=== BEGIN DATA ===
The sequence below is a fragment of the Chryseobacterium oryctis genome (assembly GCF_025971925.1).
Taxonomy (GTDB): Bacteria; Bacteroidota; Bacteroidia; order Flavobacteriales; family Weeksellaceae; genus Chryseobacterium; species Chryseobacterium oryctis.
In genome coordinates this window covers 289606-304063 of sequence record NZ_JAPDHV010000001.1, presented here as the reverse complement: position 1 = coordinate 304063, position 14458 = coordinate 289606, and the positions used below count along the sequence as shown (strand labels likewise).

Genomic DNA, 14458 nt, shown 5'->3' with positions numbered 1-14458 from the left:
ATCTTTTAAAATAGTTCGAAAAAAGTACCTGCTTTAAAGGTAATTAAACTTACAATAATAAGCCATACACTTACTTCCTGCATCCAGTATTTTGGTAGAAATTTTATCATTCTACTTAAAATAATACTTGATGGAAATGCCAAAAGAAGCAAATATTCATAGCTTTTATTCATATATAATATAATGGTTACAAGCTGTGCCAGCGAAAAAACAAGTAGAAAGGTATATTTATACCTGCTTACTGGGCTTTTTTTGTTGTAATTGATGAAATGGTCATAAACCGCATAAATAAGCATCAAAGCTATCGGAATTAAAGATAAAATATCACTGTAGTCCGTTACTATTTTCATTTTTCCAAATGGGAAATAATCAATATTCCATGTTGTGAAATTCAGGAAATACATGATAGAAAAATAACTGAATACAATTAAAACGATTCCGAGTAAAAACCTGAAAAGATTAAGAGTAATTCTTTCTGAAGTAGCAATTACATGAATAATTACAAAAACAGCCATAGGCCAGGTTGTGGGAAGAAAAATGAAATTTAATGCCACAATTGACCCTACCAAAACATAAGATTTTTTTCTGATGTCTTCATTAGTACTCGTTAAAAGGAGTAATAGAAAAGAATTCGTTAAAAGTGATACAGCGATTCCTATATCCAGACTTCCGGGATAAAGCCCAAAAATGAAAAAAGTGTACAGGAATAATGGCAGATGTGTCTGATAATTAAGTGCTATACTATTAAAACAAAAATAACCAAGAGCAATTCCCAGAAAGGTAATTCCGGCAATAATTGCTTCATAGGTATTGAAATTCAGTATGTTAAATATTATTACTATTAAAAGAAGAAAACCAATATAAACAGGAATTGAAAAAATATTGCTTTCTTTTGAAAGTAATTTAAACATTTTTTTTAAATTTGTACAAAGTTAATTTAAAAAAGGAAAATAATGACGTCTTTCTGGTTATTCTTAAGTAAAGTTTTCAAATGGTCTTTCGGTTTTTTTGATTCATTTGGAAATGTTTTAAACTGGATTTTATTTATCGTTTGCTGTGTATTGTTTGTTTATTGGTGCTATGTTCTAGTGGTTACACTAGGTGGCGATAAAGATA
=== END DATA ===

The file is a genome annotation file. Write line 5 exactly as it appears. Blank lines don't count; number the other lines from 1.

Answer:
ATCTTTTAAAATAGTTCGAAAAAAGTACCTGCTTTAAAGGTAATTAAACTTACAATAATAAGCCATACACTTACTTCCTGCATCCAGTATTTTGGTAGAAATTTTATCATTCTACTTAAAATAATACTTGATGGAAATGCCAAAAGAAGCAAATATTCATAGCTTTTATTCATATATAATATAATGGTTACAAGCTGTGCCAGCGAAAAAACAAGTAGAAAGGTATATTTATACCTGCTTACTGGGCTTTTTTTGTTGTAATTGATGAAATGGTCATAAACCGCATAAATAAGCATCAAAGCTATCGGAATTAAAGATAAAATATCACTGTAGTCCGTTACTATTTTCATTTTTCCAAATGGGAAATAATCAATATTCCATGTTGTGAAATTCAGGAAATACATGATAGAAAAATAACTGAATACAATTAAAACGATTCCGAGTAAAAACCTGAAAAGATTAAGAGTAATTCTTTCTGAAGTAGCAATTACATGAATAATTACAAAAACAGCCATAGGCCAGGTTGTGGGAAGAAAAATGAAATTTAATGCCACAATTGACCCTACCAAAACATAAGATTTTTTTCTGATGTCTTCATTAGTACTCGTTAAAAGGAGTAATAGAAAAGAATTCGTTAAAAGTGATACAGCGATTCCTATATCCAGACTTCCGGGATAAAGCCCAAAAATGAAAAAAGTGTACAGGAATAATGGCAGATGTGTCTGATAATTAAGTGCTATACTATTAAAACAAAAATAACCAAGAGCAATTCCCAGAAAGGTAATTCCGGCAATAATTGCTTCATAGGTATTGAAATTCAGTATGTTAAATATTATTACTATTAAAAGAAGAAAACCAATATAAACAGGAATTGAAAAAATATTGCTTTCTTTTGAAAGTAATTTAAACATTTTTTTTAAATTTGTACAAAGTTAATTTAAAAAAGGAAAATAATGACGTCTTTCTGGTTATTCTTAAGTAAAGTTTTCAAATGGTCTTTCGGTTTTTTTGATTCATTTGGAAATGTTTTAAACTGGATTTTATTTATCGTTTGCTGTGTATTGTTTGTTTATTGGTGCTATGTTCTAGTGGTTACACTAGGTGGCGATAAAGATA